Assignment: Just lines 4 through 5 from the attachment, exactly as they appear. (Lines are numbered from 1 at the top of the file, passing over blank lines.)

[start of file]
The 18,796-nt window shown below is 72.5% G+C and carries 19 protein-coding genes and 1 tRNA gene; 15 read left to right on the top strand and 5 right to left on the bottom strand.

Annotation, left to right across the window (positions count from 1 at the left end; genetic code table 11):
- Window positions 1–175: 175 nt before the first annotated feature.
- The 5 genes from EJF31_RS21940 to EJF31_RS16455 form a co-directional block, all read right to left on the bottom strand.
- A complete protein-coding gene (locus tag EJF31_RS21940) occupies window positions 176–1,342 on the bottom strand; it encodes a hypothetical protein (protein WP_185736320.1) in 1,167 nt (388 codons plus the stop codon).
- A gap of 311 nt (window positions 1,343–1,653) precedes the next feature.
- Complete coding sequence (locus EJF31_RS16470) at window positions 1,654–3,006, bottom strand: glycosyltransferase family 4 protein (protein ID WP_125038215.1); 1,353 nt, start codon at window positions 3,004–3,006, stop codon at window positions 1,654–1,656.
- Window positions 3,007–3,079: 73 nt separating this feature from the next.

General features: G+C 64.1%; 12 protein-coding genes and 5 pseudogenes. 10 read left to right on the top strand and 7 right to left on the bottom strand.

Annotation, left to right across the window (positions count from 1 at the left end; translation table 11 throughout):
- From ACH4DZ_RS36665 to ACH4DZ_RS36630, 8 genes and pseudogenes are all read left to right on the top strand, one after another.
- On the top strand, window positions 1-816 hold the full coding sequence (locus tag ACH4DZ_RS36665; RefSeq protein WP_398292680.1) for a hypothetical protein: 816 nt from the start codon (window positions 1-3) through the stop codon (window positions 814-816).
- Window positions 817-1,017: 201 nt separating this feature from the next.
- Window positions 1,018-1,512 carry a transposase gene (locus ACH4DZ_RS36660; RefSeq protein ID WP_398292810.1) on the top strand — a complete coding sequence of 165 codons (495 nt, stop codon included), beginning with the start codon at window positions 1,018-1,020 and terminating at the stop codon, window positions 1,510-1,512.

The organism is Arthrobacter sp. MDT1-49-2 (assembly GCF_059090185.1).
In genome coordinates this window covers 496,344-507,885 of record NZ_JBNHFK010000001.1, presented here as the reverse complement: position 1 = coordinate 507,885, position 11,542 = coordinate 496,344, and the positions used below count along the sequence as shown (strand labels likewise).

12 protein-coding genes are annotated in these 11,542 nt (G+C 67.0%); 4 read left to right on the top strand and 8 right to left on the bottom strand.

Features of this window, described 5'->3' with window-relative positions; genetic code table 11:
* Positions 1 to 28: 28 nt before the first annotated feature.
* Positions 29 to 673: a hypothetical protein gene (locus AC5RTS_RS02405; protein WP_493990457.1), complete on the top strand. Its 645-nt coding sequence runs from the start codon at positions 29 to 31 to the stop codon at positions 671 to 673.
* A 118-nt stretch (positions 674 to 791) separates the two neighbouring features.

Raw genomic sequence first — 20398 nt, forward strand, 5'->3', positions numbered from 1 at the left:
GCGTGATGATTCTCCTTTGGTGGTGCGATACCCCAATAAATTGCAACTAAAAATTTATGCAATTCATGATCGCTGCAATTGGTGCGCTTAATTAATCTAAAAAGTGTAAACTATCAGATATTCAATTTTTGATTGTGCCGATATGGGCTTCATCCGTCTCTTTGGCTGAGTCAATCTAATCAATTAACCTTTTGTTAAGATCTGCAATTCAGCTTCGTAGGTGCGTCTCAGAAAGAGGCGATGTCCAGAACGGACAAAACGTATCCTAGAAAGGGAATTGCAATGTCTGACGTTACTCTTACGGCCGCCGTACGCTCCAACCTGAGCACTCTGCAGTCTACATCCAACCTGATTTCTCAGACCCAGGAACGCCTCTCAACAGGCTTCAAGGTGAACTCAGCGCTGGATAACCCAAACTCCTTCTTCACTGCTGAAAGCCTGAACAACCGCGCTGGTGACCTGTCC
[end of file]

- The 5 genes from EJF31_RS21940 to EJF31_RS16455 form a co-directional block, all read right to left on the bottom strand.
- A complete protein-coding gene (locus tag EJF31_RS21940) occupies window positions 176–1,342 on the bottom strand; it encodes a hypothetical protein (protein WP_185736320.1) in 1,167 nt (388 codons plus the stop codon).